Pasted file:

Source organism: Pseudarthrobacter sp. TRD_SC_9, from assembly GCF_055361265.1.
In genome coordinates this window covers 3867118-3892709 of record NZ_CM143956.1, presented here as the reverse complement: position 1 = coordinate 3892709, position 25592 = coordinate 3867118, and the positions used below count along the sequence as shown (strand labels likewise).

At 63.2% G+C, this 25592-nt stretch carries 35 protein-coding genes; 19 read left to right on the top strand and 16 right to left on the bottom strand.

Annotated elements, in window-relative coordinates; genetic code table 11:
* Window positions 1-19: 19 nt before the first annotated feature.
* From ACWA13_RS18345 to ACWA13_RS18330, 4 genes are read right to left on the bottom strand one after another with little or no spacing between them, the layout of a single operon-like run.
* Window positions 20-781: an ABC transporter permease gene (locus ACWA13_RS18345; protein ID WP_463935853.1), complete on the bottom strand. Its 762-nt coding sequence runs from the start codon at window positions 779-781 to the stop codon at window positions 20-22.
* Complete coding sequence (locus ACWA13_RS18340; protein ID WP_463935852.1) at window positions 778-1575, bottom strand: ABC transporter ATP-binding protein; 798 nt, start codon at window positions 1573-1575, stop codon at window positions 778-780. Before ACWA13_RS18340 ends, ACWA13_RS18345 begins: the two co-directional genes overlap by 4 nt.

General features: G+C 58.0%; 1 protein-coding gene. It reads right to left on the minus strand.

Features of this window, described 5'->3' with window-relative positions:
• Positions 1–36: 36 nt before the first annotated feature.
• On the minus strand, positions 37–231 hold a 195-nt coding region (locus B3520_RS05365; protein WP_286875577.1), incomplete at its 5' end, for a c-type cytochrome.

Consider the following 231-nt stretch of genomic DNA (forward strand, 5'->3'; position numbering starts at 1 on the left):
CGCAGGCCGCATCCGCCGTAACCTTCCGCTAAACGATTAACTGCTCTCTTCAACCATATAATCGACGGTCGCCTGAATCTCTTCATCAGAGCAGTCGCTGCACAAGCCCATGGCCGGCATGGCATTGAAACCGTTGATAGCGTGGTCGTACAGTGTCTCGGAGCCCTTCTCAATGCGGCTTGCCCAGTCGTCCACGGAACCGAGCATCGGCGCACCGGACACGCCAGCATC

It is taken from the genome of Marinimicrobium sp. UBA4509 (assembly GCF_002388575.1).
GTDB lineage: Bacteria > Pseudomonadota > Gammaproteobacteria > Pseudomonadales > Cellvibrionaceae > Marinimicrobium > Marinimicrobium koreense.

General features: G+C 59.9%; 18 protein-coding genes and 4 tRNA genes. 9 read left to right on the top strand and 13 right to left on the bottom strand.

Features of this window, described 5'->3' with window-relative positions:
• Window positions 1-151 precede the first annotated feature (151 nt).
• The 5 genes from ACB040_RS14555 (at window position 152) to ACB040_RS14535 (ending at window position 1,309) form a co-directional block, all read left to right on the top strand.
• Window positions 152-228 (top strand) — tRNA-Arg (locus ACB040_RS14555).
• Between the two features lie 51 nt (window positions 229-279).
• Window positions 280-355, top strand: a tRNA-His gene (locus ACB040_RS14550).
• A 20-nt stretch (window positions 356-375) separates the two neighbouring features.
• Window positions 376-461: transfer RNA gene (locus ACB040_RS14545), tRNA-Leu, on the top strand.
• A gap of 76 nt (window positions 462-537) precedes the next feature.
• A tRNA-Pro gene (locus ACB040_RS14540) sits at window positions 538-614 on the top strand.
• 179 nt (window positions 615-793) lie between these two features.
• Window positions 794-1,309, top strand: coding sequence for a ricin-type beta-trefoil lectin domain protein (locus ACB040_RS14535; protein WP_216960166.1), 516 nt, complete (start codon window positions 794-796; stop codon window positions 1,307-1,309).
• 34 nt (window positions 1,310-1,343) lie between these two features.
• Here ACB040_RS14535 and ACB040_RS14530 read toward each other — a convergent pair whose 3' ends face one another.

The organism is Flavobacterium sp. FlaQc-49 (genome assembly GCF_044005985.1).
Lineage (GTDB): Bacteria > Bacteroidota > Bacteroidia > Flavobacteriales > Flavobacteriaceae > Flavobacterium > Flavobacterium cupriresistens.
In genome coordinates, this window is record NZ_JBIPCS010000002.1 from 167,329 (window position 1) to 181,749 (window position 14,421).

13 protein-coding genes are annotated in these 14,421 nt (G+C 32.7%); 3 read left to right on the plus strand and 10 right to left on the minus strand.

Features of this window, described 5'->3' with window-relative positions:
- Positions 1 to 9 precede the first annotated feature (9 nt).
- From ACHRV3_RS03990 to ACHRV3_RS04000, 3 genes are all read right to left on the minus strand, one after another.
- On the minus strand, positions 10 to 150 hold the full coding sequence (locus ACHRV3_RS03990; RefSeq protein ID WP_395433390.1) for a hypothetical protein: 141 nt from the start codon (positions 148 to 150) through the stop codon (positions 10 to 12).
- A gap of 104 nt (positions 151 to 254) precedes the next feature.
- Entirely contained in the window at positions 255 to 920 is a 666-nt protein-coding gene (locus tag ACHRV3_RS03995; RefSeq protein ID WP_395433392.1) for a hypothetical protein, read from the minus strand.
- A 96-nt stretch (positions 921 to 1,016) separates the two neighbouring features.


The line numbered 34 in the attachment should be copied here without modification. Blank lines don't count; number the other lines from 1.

In genome coordinates, this window is record NZ_JBIPCS010000002.1 from 167,329 (window position 1) to 181,749 (window position 14,421).